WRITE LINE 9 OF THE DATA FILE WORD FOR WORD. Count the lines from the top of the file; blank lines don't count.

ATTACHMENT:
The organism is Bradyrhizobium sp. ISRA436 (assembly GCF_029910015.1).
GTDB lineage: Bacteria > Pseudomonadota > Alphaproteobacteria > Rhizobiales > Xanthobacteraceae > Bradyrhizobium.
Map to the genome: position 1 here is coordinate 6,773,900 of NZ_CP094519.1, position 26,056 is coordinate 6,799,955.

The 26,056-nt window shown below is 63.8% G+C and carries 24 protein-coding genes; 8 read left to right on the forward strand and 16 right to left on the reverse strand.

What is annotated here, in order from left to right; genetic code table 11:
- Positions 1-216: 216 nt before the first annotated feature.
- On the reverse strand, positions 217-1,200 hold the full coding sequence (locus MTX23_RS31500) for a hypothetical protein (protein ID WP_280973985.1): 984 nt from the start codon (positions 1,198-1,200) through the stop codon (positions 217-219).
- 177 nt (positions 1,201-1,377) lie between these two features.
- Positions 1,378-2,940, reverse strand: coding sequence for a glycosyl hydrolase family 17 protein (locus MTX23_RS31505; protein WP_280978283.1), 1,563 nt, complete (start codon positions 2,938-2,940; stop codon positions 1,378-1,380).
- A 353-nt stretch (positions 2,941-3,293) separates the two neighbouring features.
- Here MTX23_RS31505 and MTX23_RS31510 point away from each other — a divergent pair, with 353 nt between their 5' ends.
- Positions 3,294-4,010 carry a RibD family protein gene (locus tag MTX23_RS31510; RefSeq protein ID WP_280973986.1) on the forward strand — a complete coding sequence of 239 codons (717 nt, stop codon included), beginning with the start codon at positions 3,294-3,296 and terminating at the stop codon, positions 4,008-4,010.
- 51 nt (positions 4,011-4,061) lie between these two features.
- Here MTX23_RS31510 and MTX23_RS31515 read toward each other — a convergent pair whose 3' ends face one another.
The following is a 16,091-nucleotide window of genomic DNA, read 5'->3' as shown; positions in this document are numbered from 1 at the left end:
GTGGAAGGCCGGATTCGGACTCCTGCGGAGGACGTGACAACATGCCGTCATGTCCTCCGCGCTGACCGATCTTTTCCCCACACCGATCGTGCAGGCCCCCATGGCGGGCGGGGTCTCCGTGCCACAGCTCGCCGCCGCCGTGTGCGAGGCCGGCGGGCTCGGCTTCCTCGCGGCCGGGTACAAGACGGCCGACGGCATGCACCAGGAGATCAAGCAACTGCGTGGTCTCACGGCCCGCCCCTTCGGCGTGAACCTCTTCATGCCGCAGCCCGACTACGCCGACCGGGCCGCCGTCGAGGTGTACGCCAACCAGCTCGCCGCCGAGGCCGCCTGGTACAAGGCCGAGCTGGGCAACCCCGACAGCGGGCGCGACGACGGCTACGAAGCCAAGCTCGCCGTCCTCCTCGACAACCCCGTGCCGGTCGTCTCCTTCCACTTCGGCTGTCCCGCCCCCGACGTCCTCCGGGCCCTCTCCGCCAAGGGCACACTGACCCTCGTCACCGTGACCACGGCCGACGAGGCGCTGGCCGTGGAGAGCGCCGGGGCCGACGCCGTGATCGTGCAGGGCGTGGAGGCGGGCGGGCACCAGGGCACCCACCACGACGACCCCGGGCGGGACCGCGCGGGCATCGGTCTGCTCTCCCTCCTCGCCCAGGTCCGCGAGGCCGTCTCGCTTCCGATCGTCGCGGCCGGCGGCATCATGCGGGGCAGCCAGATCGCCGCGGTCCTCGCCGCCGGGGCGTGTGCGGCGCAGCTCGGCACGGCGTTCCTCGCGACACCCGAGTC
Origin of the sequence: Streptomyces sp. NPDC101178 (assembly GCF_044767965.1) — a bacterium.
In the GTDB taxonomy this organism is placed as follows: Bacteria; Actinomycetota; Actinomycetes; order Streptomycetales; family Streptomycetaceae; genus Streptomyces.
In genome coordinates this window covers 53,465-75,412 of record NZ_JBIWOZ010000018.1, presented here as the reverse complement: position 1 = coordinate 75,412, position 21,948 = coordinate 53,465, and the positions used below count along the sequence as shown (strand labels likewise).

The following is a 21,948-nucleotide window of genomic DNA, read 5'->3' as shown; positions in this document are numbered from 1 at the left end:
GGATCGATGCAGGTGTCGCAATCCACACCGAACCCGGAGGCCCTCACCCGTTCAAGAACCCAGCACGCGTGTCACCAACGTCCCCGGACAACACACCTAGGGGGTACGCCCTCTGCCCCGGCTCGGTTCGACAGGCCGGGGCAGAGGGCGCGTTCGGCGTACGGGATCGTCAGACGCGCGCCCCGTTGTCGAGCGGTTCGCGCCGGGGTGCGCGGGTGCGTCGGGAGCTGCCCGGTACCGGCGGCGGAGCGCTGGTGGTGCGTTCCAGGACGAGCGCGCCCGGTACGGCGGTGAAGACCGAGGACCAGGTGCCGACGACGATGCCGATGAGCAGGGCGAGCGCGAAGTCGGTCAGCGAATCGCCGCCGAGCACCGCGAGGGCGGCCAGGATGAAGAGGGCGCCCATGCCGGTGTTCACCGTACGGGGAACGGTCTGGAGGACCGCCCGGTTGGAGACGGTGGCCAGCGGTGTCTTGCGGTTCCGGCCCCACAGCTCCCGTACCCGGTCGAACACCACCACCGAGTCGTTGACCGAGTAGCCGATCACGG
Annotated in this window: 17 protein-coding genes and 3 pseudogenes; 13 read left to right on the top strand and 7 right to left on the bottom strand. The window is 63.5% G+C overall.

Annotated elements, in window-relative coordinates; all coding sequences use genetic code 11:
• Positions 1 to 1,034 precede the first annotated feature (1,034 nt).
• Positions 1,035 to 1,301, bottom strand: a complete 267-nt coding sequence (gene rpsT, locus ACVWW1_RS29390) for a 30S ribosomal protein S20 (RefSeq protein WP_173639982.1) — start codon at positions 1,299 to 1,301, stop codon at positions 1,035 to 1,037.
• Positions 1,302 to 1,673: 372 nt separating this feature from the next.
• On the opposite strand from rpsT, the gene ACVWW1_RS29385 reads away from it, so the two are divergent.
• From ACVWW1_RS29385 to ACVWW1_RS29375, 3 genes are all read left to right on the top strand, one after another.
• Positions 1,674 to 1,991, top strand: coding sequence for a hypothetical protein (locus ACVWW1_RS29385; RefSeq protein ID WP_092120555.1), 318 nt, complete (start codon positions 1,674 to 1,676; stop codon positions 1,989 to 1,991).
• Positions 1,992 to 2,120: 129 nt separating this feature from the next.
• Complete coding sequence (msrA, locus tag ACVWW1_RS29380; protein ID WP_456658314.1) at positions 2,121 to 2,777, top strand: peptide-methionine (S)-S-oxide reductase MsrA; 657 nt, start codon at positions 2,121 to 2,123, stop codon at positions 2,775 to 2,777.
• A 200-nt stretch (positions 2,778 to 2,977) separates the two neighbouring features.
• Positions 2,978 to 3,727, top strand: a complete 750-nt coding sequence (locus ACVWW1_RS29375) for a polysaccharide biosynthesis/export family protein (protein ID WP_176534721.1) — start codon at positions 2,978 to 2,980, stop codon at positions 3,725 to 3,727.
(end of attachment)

- Positions 1,378-2,940, reverse strand: coding sequence for a glycosyl hydrolase family 17 protein (locus MTX23_RS31505; protein WP_280978283.1), 1,563 nt, complete (start codon positions 2,938-2,940; stop codon positions 1,378-1,380).